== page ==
Could the mammoth still be alive today?
The mammoth is a giant elephant species often pictured with long curved tusks and, in northern species, a covering of long hair. They lived during the Pleistocene era from 1.6 million to about 10,000 years ago. Their remains have been found in Europe, Africa, Asia, and North America and in Siberia frozen whole specimens have been discovered
They are related to the modern Asian Elephant in genetic lines. The Asian elephants and mammoths are thought to have diverged about 5.5 - 6.3 million years ago.
It is thought mammoths died out at the end of the last Ice Age. A definitive explanation for their mass extinction is still not decided. (N.B.The dwarf mammoths of Wrangel Island only became extinct around 1700 to 1500 BC). Various theories for their extinction include being hunted by humans, a disease or climate change
The survival of the dwarf mammoths on Russia's Wrangel Island was due to the fact that the island was very remote, and uninhabited in the early post-Pleistocene period.
The actual island was not discovered by modern civilization until the 1820s by American whalers. A similar dwarfing occurred with Mammoths on the outer Channel Islands of California, but at an earlier period. Those animals were very likely killed by early Paleo-Native Americans.
In the late 19th century, there were (according to Bengt Sjögren 1962) many rumours about surviving mammoths hiding in Alaska. In October 1899, Henry Tukeman said he had killed a mammoth in Alaska, and donated the specimen to the Smithsonian Institution in Washington. The museum denied the existence of any such mammoth corpse, and it was thought to be a hoax. Also in the 19th century, several reports of "large shaggy beasts" were passed on to the Russian authorities by Siberian tribesman, but no proof ever surfaced. A French charge d´affaires working in Vladivostok, M. Gallon, claimed in 1946 that in 1920 he met a Russian fur-trapper that claimed to have seen living giant, furry "elephants" deep into the taiga. Gallon added that the fur-trapper didn't have knowledge about mammoths before, and that he talked about the mammoths as a forest-animal at a time when they were seen as living on the tundra and snow (Sjogren, 1962). There was an alleged Soviet Air Force sighting during World War II, but this was not verified by a second sighting.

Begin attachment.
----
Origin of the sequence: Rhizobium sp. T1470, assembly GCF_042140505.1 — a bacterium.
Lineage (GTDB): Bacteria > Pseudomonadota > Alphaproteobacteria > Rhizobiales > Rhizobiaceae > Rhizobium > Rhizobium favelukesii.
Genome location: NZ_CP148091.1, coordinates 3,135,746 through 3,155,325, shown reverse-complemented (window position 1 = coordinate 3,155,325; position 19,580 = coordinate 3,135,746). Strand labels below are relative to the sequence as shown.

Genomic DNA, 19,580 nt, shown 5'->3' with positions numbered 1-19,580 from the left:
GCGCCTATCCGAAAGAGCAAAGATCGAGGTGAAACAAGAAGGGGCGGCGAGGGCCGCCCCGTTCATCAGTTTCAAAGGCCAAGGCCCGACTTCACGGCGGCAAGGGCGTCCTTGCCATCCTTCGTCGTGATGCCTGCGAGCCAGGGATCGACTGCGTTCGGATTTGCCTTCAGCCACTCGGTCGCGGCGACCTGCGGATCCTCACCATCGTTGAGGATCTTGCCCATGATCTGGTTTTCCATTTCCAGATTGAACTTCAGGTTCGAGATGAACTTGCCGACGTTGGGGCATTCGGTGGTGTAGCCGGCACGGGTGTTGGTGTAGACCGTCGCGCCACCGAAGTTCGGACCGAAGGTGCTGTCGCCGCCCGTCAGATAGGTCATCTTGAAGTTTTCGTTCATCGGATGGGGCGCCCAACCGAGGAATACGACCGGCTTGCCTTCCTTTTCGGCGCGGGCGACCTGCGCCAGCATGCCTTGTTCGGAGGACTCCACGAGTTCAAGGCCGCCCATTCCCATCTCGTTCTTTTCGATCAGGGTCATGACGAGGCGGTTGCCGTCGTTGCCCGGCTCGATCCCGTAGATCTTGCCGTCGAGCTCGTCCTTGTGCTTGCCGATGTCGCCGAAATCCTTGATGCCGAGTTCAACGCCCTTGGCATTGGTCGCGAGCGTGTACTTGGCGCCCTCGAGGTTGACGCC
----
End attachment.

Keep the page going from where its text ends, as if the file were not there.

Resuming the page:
For a scientific view of the date of extinction see here:
Radiocarbon Dating Evidence for Mammoths on Wrangel Island, Arctic Ocean, until 2000 BC.S. L. VARTANYAN.Wrangel Island State Reserve, 686870 Ushakovskoye, Magadan Region, RussiaKh. A. ARSLANOV, T. V. TERTYCHNAYA and S. B. CHERNOV
Geographical Research Institute, St. Petersburg State University, Sredniy Prospect 41, 199004 St. Petersburg, Russia
In modern times there had been reports of large unusual elephants in remote forested regions of Nepal. Two bull elephants were discovered, both being much larger than modern elephants, the largest of the two being around 3.7 meters at the shoulder and weighing roughly 7 tonnes.
The size alone makes them interesting, but what's odd is their appearance, as they have the characteristic sloped back of the mammoth with a twin domed head.
A report in 1992, by British explorer Sir John Blashford-Snell , contained further evidenc of these giant elephants. He was exploring a remote valley in the Bardia region of western Nepa. He found two examples of these strange elephants, both bulls, and observed and photographed them . The two giant elephants were said to have footprints measuring 22.5 inches across and a height 11 feet 3 inches. The presence of two very large domes on each elephant's forehead, and a distinctive nasal bridge was noted. These two features have only been seen before on an extinct species of primitive elephant, the Stegodont.
Scientists have taken an interest in the Nepalese elephants as they may be able to clone a mammoth :
Penn State biologists are in the process of studying the woolly mammoth genome from hair samples, the animal of the elephant genus mammuthus, thought to be extinct, but found in Nepal are small herds of giant elephants, about a foot taller than the asian elephants, and these nepal giants, very interestingly, have the same crowned cranium crests as the mammoths, not found in the asian and african elephants which are thought to be the only survivng genuses of animals, so since asian and african elephants can hybridize, and the asian elephants are said to be genetically very similar to the mammoth, we can expect the biological capability for hybridization of certainly the nepalese elephant, and probably the asian elephant, with a clone from the recovered mammoth genes, should such a creature be made in the laboratory. see here:
So an interesting thought about the mammoth perhaps not extinct but a version of the species living in Nepal? It is possible and opens up the way for lots more creatures thought to be extinct to be found. Exciting isn’t it?